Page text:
Nov 3, 2022 - Politics

Seattle's election reform showdown

Illustration of a thumbs up and a thumbs down with ballot elements in the background.

Illustration: Lindsey Bailey/Axios

Seattleites will decide Tuesday whether to change their system of voting — and if so, how.

Driving the news: City voters are being asked to choose between two new ways of conducting primary elections: Approval voting, in which voters can OK any number of candidates, or ranked-choice voting, which lets voters choose candidates in order of preference.

Voters could also reject both systems and stick with the status quo, in which they can only pick one candidate in the August primary.

Why it matters: Supporters of the proposed reforms say their plan would make the city's elections less politically divisive.

  • But the two camps disagree about whether approval voting would give too much power to the few people who vote in low-turnout primaries — and if the less tested approval voting system would prompt legal challenges.

What they're saying: Supporters of approval voting say it is more straightforward for voters and less work for election officials to implement.

  • Logan Bowers, co-chair of the Seattle Approves campaign committee, said the system would let voters pick all the candidates they like, without forcing them to choose between candidates who may share similar views.
  • Such a reform, he said, would ensure the two people who advance to the November election have the widest base of voter support. He predicted that would make for more competitive general elections.
  • "It gets you the person the median voter wants," Bowers told Axios.

The other side: Kamau Chege, who serves on the ranked-choice voting steering committee, said approval voting would give whiter, wealthier voters who participate in primary elections a greater number of votes, allowing them to exercise outsized influence on who advances to the November ballot.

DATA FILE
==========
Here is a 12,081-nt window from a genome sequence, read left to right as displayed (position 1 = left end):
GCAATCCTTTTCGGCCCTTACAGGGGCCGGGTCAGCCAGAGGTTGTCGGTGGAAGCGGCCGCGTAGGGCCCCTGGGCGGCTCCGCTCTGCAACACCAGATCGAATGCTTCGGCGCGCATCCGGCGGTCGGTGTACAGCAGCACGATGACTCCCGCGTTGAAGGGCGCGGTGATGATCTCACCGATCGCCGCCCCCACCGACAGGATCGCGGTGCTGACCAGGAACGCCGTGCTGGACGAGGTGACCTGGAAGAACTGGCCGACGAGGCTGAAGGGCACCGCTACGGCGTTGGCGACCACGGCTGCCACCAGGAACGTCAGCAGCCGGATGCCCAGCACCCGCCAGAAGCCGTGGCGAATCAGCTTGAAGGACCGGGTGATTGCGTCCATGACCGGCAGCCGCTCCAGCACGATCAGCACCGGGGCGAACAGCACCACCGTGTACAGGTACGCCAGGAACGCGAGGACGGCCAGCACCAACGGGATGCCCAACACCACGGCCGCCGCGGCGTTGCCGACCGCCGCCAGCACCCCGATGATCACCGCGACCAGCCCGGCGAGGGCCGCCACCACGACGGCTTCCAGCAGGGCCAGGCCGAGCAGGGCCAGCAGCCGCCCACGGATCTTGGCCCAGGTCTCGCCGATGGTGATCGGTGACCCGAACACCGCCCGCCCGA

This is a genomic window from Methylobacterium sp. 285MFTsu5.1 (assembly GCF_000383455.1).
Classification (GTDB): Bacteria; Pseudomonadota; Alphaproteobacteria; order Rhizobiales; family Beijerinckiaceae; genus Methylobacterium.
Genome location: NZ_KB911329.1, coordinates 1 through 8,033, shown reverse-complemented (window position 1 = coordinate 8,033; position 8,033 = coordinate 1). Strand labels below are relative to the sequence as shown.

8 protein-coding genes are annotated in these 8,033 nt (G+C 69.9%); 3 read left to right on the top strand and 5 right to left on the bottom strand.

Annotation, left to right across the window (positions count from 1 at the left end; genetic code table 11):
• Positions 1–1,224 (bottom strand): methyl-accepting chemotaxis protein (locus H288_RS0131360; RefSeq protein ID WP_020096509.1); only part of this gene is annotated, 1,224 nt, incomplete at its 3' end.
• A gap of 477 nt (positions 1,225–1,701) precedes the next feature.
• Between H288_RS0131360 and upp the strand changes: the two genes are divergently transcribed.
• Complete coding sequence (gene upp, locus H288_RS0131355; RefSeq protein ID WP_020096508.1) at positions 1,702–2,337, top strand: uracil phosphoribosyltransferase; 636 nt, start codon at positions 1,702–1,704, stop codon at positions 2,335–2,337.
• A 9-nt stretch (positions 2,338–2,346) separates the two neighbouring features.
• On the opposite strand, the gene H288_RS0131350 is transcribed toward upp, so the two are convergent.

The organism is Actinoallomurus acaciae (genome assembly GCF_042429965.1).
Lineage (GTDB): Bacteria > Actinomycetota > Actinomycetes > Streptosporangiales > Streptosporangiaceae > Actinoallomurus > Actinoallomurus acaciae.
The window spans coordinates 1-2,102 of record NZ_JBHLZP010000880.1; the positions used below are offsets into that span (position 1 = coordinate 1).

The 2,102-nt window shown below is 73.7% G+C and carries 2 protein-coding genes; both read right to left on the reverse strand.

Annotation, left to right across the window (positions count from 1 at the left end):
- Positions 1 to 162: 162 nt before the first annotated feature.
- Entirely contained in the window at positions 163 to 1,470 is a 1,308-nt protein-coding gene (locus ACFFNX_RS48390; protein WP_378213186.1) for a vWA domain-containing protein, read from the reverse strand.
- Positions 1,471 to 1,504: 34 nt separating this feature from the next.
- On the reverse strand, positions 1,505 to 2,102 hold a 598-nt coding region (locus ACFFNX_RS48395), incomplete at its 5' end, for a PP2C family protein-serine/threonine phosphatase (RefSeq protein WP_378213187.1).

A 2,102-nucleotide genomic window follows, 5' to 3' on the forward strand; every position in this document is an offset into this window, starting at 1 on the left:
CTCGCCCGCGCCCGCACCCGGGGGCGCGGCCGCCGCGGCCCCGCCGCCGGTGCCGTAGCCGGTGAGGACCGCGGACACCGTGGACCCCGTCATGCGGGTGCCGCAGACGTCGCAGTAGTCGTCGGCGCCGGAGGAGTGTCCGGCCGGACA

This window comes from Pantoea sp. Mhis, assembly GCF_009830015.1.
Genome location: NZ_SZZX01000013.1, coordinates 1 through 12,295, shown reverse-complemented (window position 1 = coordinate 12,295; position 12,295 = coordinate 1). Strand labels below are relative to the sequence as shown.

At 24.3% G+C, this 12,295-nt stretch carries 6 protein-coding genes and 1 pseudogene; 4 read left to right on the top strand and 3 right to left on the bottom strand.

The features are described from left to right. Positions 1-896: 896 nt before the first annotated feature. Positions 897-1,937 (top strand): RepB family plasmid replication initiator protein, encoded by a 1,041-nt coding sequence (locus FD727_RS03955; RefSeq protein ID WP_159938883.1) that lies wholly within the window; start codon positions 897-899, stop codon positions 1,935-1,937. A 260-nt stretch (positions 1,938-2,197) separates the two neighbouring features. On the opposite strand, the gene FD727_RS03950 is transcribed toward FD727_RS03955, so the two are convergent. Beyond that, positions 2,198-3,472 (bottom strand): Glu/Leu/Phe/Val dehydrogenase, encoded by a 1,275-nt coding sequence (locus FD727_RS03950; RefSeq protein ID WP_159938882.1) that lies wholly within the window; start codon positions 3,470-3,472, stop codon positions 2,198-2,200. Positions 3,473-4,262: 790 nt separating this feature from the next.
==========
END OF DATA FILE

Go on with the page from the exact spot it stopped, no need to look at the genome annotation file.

• He's concerned that such a system would violate the principle of one person, one vote, and that it could be challenged under Washington state's Voting Rights Act for hurting representation for racial minority groups.
  • Ranked-choice voting, Chege added, "gives voters more voice and power by letting them specify which candidate is their favorite, and which they'd support as a backup if their favorite can't win."

Zoom out: Ranked-choice voting is used in dozens of jurisdictions across the U.S., including in New York City, Minneapolis, Utah and Alaska.

  • Approval voting is used in only two places: Fargo, North Dakota, and St. Louis, Missouri.
  • Bowers noted that approval voting hasn't drawn a legal challenge in either city.

Yes, but: Proponents of keeping the status quo say adopting either change would be costly and confusing.

Reality check: While the approval voting campaign claims it could be implemented for less money than ranked-choice voting, Halei Watkins, spokesperson for King County Elections, told Axios that the two voting systems would likely have similar startup costs. Those could range from $2 million to $4 million.

  • "Things like software updates, staff time, and robust voter education will be needed with either change," Watkins wrote.
  • Still, the ballot measures set different implementation deadlines, with approval voting to be in place no later than 2025, and ranked-choice no later than 2027.

Of note: If enacted, either voting reform would apply to races for Seattle City Council, mayor and city attorney — not federal or state races.

What we're watching: The approval voting campaign had a large cash advantage at first, with more than $300,000 contributed by the nonprofit Center for Election Science and $135,000 from Samuel Bankman-Fried, a cryptocurrency billionaire based in the Bahamas.

  • But in recent weeks, FairVote Action — a national group that promotes ranked-choice voting — has given $390,000 to Seattle's ranked-choice campaign, helping level the financial playing field.
  • The campaign to keep voting the same has raised substantially less — only about $45,000, according to campaign finance reports.

The big picture: Nationwide, nine other jurisdictions also have ranked-choice ballot measures going before voters next week.

  • They include the state of Nevada; Clark County, Washington; Portland, Oregon; Multnomah County, Oregon; and San Juan County, Washington.

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